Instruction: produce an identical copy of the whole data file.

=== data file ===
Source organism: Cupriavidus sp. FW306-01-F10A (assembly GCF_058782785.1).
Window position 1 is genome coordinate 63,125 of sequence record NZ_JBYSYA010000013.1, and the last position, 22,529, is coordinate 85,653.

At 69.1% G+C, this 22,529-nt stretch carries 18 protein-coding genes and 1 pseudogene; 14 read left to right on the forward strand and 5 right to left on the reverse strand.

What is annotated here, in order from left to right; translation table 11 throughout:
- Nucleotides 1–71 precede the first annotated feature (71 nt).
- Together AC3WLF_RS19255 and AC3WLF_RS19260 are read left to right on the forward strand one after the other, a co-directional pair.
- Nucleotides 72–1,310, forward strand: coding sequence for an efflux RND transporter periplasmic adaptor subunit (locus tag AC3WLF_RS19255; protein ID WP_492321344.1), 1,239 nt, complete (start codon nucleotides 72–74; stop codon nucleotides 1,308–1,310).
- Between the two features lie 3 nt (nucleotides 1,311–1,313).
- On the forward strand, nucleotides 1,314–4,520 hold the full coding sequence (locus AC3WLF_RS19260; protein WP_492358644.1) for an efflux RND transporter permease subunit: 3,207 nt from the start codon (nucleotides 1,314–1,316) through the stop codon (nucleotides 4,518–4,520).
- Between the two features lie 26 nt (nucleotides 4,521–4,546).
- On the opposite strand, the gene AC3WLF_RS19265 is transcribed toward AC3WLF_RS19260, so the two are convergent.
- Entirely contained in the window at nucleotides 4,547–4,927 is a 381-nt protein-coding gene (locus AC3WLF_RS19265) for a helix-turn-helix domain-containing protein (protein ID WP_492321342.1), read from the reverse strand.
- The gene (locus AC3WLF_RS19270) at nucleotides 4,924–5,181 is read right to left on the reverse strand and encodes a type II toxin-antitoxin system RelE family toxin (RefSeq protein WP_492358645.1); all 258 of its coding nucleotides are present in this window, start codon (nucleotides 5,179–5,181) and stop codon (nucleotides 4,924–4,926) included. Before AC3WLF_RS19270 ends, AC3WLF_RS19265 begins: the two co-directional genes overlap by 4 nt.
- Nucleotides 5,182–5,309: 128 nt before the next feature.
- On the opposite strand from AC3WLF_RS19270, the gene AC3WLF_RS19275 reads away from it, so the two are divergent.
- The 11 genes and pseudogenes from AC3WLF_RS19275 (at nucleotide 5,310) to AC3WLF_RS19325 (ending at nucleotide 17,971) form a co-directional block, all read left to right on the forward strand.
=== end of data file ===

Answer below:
Source organism: Cupriavidus sp. FW306-01-F10A (assembly GCF_058782785.1).
Window position 1 is genome coordinate 63,125 of sequence record NZ_JBYSYA010000013.1, and the last position, 22,529, is coordinate 85,653.

At 69.1% G+C, this 22,529-nt stretch carries 18 protein-coding genes and 1 pseudogene; 14 read left to right on the forward strand and 5 right to left on the reverse strand.

What is annotated here, in order from left to right; translation table 11 throughout:
- Nucleotides 1–71 precede the first annotated feature (71 nt).
- Together AC3WLF_RS19255 and AC3WLF_RS19260 are read left to right on the forward strand one after the other, a co-directional pair.
- Nucleotides 72–1,310, forward strand: coding sequence for an efflux RND transporter periplasmic adaptor subunit (locus tag AC3WLF_RS19255; protein ID WP_492321344.1), 1,239 nt, complete (start codon nucleotides 72–74; stop codon nucleotides 1,308–1,310).
- Between the two features lie 3 nt (nucleotides 1,311–1,313).
- On the forward strand, nucleotides 1,314–4,520 hold the full coding sequence (locus AC3WLF_RS19260; protein WP_492358644.1) for an efflux RND transporter permease subunit: 3,207 nt from the start codon (nucleotides 1,314–1,316) through the stop codon (nucleotides 4,518–4,520).
- Between the two features lie 26 nt (nucleotides 4,521–4,546).
- On the opposite strand, the gene AC3WLF_RS19265 is transcribed toward AC3WLF_RS19260, so the two are convergent.
- Entirely contained in the window at nucleotides 4,547–4,927 is a 381-nt protein-coding gene (locus AC3WLF_RS19265) for a helix-turn-helix domain-containing protein (protein ID WP_492321342.1), read from the reverse strand.
- The gene (locus AC3WLF_RS19270) at nucleotides 4,924–5,181 is read right to left on the reverse strand and encodes a type II toxin-antitoxin system RelE family toxin (RefSeq protein WP_492358645.1); all 258 of its coding nucleotides are present in this window, start codon (nucleotides 5,179–5,181) and stop codon (nucleotides 4,924–4,926) included. Before AC3WLF_RS19270 ends, AC3WLF_RS19265 begins: the two co-directional genes overlap by 4 nt.
- Nucleotides 5,182–5,309: 128 nt before the next feature.
- On the opposite strand from AC3WLF_RS19270, the gene AC3WLF_RS19275 reads away from it, so the two are divergent.
- The 11 genes and pseudogenes from AC3WLF_RS19275 (at nucleotide 5,310) to AC3WLF_RS19325 (ending at nucleotide 17,971) form a co-directional block, all read left to right on the forward strand.